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Latin, gowns and the grace: The weird and wonderful Oxbridge dining hall traditions

Gowns at the ready

Oxford and Cambridge are not only the two best universities in the UK, but where a whole load of weird and wonderful dining traditions occur.

The BBC recently reported that octopus had been taken off the menu at Oxford University's Somerville College. Some students say that the stigma around Oxbridge meal times could make it seem somewhat excluding to people who are not from a well off background, the rituals could be daunting for a first timer.

Others clarify it's really not at all like it is made out to be and actually, meals at Oxbridge are pretty normal. Standard meals would just be vegetable pasta, fish and chips or chicken curry and rice; not really that luxurious after all.

We did some digging and found out all the random stories about dining at Oxbridge.

The grace

The grace is said before meals at most colleges. The words and length vary dependent on the college but is often in Latin and can be super long.

Entering the dining hall

Students all wait in their common room area and then a massive gong gets banged to let them know they can go in to eat. It's common practise to stay standing up until the Master and all the Fellows sit down, and then one of them will say a Latin motto like "benedictas benedictum" and THEN they can finally eat.


Eating at Oxbridge doesn't come cheap. Forget the Tesco value beans on toast, dining at Oxbridge comes with a cost. In some colleges, formal hall (a posh meal) is £9.60 per meal and happens about three times a week.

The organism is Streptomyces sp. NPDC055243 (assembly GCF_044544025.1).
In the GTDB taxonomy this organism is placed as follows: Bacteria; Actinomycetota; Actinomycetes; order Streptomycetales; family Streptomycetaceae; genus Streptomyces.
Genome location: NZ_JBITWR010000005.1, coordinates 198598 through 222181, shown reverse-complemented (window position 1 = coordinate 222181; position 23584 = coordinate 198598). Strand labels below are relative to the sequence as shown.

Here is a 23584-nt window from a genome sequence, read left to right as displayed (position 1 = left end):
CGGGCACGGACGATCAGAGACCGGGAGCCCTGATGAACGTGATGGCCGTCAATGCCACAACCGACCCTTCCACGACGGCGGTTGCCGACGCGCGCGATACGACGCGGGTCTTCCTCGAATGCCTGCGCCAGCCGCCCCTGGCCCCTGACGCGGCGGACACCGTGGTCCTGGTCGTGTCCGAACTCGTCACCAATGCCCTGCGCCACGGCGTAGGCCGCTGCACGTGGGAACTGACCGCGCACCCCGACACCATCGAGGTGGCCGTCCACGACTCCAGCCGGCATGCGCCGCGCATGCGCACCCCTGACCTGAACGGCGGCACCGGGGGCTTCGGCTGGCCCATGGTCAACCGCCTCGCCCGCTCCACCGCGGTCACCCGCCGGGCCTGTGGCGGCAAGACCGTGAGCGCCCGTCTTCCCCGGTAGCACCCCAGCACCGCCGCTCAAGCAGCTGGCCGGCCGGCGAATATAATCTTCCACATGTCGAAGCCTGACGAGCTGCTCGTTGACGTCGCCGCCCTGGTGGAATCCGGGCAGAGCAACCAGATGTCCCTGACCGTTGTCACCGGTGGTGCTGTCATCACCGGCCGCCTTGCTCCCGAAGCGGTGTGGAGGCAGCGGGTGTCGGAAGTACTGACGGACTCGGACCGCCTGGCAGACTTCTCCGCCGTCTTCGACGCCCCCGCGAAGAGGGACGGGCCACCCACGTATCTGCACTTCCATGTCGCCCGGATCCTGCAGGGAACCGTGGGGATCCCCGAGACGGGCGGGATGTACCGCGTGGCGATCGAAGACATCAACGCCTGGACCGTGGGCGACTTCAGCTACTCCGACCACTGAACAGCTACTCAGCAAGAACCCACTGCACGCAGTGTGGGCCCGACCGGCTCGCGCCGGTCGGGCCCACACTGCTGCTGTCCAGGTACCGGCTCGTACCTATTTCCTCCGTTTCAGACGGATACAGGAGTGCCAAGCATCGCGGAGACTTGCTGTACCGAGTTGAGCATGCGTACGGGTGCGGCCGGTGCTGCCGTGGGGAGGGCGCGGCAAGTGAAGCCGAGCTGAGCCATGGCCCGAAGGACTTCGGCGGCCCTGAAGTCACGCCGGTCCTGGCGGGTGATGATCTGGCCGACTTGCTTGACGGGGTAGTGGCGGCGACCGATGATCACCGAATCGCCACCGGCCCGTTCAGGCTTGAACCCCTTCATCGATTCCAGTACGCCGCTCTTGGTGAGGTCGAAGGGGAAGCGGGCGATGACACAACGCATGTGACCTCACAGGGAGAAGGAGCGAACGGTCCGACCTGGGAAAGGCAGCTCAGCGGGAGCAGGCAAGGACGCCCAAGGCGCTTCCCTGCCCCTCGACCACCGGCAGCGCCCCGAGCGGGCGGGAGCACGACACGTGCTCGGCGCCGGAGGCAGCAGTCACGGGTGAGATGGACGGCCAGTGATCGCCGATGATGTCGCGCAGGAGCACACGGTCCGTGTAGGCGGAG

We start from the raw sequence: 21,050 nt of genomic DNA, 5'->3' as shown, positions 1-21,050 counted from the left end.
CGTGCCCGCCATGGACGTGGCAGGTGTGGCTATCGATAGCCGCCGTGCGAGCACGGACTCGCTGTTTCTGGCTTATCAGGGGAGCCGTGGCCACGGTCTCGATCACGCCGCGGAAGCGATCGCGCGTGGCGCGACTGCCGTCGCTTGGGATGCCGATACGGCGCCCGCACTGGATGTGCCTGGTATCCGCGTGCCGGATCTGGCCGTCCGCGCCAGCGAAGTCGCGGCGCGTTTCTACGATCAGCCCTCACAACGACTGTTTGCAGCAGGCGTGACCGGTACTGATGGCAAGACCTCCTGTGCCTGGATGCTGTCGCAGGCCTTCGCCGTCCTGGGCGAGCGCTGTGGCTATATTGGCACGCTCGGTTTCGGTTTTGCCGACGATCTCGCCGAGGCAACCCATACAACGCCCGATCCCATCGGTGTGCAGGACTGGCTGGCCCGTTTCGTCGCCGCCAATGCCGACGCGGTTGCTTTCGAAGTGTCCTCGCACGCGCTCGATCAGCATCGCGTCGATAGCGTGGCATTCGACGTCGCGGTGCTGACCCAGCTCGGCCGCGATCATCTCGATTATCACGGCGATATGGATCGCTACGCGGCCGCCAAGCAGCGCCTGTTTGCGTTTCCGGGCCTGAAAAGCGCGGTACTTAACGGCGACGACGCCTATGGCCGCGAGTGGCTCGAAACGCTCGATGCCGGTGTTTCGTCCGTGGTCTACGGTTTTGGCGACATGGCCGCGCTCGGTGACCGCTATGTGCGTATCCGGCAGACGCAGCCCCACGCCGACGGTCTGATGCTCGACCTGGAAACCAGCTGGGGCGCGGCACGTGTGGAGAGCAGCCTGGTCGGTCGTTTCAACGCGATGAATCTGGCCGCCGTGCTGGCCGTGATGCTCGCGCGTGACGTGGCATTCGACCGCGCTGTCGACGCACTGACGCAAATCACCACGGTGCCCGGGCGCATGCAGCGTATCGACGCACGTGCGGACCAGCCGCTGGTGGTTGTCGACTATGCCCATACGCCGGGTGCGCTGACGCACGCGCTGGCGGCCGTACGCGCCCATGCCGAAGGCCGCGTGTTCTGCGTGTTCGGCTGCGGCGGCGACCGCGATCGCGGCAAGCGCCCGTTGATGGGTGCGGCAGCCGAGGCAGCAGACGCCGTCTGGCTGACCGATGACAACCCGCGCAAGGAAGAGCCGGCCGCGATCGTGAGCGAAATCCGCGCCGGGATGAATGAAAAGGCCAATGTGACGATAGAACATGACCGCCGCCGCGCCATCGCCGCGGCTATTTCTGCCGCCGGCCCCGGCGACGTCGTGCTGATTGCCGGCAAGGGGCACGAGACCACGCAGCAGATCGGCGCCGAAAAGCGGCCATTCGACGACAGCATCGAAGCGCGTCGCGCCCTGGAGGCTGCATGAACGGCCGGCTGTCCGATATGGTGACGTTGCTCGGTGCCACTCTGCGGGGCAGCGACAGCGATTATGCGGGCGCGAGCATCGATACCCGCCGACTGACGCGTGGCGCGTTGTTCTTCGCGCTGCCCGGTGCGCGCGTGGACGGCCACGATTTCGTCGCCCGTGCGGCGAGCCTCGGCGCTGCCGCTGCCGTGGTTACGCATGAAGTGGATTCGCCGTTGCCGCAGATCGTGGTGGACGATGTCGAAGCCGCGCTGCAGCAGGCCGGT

One "fun" formal mealtime game is "pennying". Students take a one pence piece and drop it in someone's full wine glass when they're not touching it, as a result, they have to down the drink. If you drop it in when the glass is empty, they have to fill it up to the top and then down it – classic.

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There's a rumour that flies around that Fellows at St John's College are the only people in the country who are legally allowed to eat swan. This is pretty mega if it's true.


At most unis people eat out of their saucepans, Deliveroo boxes or replace a baking tray with foil to save on washing up, but not at Oxbridge. Students are served by waiters who don waist coats and formal wear – like something out of Downton Abbey.

Dinner parties

Oxbridge students also take these posh meal traditions outside of the official dining hall. It would not be rare for dinner parties out of college to involve fresh fish being ordered into someone's house. To be fair, this probably happens in houses of southerners in Newcastle and Bristol too.


Sometimes girls go to dinner with boys from a different college (exciting) to eat and play drinking games. It is tradition to do "fines" (basically never have I ever). One person stands up and announces "fine if you have ever [insert funny, normally sexual thing here]" and everyone who has done it has to stand up and take a drink – legends.